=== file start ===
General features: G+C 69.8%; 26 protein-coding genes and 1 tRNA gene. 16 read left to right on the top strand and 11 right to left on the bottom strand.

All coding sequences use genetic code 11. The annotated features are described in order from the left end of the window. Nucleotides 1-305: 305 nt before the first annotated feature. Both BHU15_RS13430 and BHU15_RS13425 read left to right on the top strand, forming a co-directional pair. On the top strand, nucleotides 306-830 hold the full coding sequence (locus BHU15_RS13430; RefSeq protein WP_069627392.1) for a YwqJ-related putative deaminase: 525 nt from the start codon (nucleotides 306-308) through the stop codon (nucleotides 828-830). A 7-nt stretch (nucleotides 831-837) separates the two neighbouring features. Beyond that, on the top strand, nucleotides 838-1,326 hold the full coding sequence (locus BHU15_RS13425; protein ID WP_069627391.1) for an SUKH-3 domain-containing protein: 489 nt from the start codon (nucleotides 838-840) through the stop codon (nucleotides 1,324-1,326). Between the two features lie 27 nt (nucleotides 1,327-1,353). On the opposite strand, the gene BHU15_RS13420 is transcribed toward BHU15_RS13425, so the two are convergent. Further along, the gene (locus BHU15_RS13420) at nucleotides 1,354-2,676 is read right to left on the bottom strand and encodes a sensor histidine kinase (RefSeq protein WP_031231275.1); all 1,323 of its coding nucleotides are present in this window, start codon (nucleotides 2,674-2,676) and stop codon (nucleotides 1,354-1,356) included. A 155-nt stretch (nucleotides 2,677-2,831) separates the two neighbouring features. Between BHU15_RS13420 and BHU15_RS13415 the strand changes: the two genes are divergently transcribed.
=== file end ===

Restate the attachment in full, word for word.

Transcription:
General features: G+C 69.8%; 26 protein-coding genes and 1 tRNA gene. 16 read left to right on the top strand and 11 right to left on the bottom strand.

All coding sequences use genetic code 11. The annotated features are described in order from the left end of the window. Nucleotides 1-305: 305 nt before the first annotated feature. Both BHU15_RS13430 and BHU15_RS13425 read left to right on the top strand, forming a co-directional pair. On the top strand, nucleotides 306-830 hold the full coding sequence (locus BHU15_RS13430; RefSeq protein WP_069627392.1) for a YwqJ-related putative deaminase: 525 nt from the start codon (nucleotides 306-308) through the stop codon (nucleotides 828-830). A 7-nt stretch (nucleotides 831-837) separates the two neighbouring features. Beyond that, on the top strand, nucleotides 838-1,326 hold the full coding sequence (locus BHU15_RS13425; protein ID WP_069627391.1) for an SUKH-3 domain-containing protein: 489 nt from the start codon (nucleotides 838-840) through the stop codon (nucleotides 1,324-1,326). Between the two features lie 27 nt (nucleotides 1,327-1,353). On the opposite strand, the gene BHU15_RS13420 is transcribed toward BHU15_RS13425, so the two are convergent. Further along, the gene (locus BHU15_RS13420) at nucleotides 1,354-2,676 is read right to left on the bottom strand and encodes a sensor histidine kinase (RefSeq protein WP_031231275.1); all 1,323 of its coding nucleotides are present in this window, start codon (nucleotides 2,674-2,676) and stop codon (nucleotides 1,354-1,356) included. A 155-nt stretch (nucleotides 2,677-2,831) separates the two neighbouring features. Between BHU15_RS13420 and BHU15_RS13415 the strand changes: the two genes are divergently transcribed.